Measurement and Testing
Government Freezes Fuel Duty in 2020 Budget
Mar 31 2020 Read 511 Times
In the latest attempt to protect British motorists, the government has confirmed a fuel duty freeze for the 11th consecutive year. While there was speculation the Johnson ministry would end the existing freeze on duty to keep up with inflation, the tax will remain at 57.95p per litre for both petrol and diesel. LPG will also remain unchanged, with a duty of 31.61ppl.
Budget offers "relief to drivers"
The Budget was unveiled by Chancellor of the Exchequer Rishi Sunak, who says the fuel duty freeze is designed to support British motorists. The decision won praise from groups such as the RAC, with Head of Policy Nicholas Lyes saying, "We welcome the freeze in fuel duty, which will be a relief to drivers. While the Chancellor might have been tempted to increase duty, the reality is that for millions this would have simply increased their everyday driving costs and done nothing to encourage them to switch to cleaner vehicles."
Decision slammed by environmental groups
While Sunak's Budget was praised by some, environmental groups slammed the decision to freeze fuel duty. Since being introduced in 2011, the fuel duty freeze has resulted in a loss of more than £50 billion in revenue for the Treasury. Traffic has increased by 5% as a result of the freeze and critics estimate there have been 250 million less bus journeys and 75 million less rail journeys, as well as an additional 5 million tonnes of CO2 released into the atmosphere. The freeze has also resulted in an extra 15,000 tonnes of NOx emissions.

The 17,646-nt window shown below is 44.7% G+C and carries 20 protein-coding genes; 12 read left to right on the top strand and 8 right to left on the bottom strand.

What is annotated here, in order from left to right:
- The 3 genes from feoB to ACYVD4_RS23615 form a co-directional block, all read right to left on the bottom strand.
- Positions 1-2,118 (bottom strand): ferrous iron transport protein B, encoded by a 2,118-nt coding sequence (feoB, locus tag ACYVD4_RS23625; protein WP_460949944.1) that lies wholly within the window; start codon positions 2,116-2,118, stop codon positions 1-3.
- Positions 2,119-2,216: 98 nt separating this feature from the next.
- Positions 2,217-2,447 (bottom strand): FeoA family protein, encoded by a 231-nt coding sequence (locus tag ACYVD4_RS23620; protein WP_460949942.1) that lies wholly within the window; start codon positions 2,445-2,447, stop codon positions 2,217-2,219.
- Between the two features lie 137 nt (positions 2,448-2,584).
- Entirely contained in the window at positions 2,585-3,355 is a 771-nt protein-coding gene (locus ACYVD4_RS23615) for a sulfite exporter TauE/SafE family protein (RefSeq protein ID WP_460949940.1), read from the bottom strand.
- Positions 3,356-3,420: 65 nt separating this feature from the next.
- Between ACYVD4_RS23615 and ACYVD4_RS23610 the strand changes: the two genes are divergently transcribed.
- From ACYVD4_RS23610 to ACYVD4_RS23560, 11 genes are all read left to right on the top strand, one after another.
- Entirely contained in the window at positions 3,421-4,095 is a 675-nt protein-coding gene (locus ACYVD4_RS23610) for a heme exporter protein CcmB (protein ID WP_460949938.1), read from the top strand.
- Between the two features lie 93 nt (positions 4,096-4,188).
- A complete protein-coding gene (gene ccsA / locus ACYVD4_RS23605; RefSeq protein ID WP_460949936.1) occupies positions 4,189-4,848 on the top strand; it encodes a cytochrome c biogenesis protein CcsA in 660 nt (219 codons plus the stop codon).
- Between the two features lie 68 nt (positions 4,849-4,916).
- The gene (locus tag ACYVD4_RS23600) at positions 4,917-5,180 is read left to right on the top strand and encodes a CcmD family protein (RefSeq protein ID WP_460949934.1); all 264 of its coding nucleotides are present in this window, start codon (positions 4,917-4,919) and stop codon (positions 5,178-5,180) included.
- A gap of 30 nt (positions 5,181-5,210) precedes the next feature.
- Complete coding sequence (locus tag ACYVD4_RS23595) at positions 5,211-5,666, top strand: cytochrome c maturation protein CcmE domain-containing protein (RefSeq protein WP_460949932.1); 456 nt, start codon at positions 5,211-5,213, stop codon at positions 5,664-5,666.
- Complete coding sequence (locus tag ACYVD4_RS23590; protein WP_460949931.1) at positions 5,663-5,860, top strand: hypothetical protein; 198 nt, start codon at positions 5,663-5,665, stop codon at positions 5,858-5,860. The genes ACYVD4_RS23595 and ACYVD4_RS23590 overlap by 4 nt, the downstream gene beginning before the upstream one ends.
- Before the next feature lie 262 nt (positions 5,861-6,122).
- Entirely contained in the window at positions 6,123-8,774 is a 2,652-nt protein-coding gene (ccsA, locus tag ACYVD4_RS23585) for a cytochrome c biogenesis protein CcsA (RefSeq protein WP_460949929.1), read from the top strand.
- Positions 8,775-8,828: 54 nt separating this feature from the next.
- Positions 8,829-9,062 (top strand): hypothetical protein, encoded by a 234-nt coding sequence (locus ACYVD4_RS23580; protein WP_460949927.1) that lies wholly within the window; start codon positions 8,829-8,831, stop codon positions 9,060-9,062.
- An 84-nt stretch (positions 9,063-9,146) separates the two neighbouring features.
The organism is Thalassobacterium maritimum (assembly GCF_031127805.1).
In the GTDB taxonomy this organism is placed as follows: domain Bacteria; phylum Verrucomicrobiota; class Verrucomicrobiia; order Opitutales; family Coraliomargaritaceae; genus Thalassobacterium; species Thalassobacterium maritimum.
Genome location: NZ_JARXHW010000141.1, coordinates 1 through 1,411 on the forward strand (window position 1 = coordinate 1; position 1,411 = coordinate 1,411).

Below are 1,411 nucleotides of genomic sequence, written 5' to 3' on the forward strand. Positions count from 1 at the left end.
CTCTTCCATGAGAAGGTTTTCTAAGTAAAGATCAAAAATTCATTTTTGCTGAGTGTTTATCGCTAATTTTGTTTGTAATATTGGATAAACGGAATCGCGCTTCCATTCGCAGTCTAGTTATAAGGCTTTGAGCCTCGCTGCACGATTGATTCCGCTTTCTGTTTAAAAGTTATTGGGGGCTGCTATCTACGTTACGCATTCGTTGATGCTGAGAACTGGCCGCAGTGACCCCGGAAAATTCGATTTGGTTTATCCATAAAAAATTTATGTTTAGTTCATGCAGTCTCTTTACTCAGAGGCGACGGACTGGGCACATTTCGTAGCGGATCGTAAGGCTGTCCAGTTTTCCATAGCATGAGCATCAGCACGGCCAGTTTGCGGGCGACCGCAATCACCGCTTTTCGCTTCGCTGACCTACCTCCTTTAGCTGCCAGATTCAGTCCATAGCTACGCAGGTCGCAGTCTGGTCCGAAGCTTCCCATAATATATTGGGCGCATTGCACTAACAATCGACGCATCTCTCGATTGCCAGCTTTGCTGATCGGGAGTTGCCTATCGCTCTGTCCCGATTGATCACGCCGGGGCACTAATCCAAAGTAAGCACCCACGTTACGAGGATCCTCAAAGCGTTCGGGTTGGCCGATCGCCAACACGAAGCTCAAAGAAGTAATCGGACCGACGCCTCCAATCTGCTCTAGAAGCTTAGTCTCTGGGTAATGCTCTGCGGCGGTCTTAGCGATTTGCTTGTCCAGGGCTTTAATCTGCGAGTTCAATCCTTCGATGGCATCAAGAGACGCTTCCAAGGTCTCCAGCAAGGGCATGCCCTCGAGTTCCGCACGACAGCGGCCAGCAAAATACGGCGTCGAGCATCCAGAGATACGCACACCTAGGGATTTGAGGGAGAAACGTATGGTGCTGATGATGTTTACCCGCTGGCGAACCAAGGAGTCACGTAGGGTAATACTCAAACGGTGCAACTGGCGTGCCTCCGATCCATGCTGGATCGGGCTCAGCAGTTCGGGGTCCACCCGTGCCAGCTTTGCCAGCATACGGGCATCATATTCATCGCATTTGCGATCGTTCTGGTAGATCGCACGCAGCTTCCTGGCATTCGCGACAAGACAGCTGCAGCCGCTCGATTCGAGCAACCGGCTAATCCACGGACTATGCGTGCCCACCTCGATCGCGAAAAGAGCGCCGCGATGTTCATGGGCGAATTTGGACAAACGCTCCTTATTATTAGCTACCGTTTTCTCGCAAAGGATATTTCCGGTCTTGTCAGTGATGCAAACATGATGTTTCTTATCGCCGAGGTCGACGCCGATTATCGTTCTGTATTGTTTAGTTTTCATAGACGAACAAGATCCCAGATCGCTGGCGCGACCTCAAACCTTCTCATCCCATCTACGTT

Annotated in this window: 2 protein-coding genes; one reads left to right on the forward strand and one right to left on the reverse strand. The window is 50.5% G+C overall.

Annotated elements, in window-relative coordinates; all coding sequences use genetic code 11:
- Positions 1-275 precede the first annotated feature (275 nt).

Claire Haigh, Chief Executive of British campaign group Greener Journeys says the decision to freeze fuel duty is a missed opportunity to reduce emissions and meet climate change targets. "As hosts of this year’s COP26 UN Climate Summit, the UK must show leadership on reducing greenhouse gas emissions. Ending the freeze in fuel duty would send a clear signal around the world that the UK is serious about meeting its net zero target," she says. Haigh also stressed that ending the fuel duty freeze would help to raise revenue at a time when the UK is reeling from the economic impact of the coronavirus.
Focus on plug-in car grant and rapid charging infrastructure investment
While the fuel duty freeze was met with mixed reviews, the Budget also outlined plans to extend the plug-in car grant and boost investment in rapid charging infrastructure. For Sunak, this reflects the governments intentions to support British motorists while simultaneously investing in the green technology of tomorrow.
As well as petrol and diesel, the fuel duty freeze also applied to LPG. To find out more about the latest developments within the liquified gas industry don't miss 'Clear signals for LNG robust, guided radar sensors ensure measurement accuracy in LNG production,' which offers insight from Claudia Homburg on behalf of Vega Controls.
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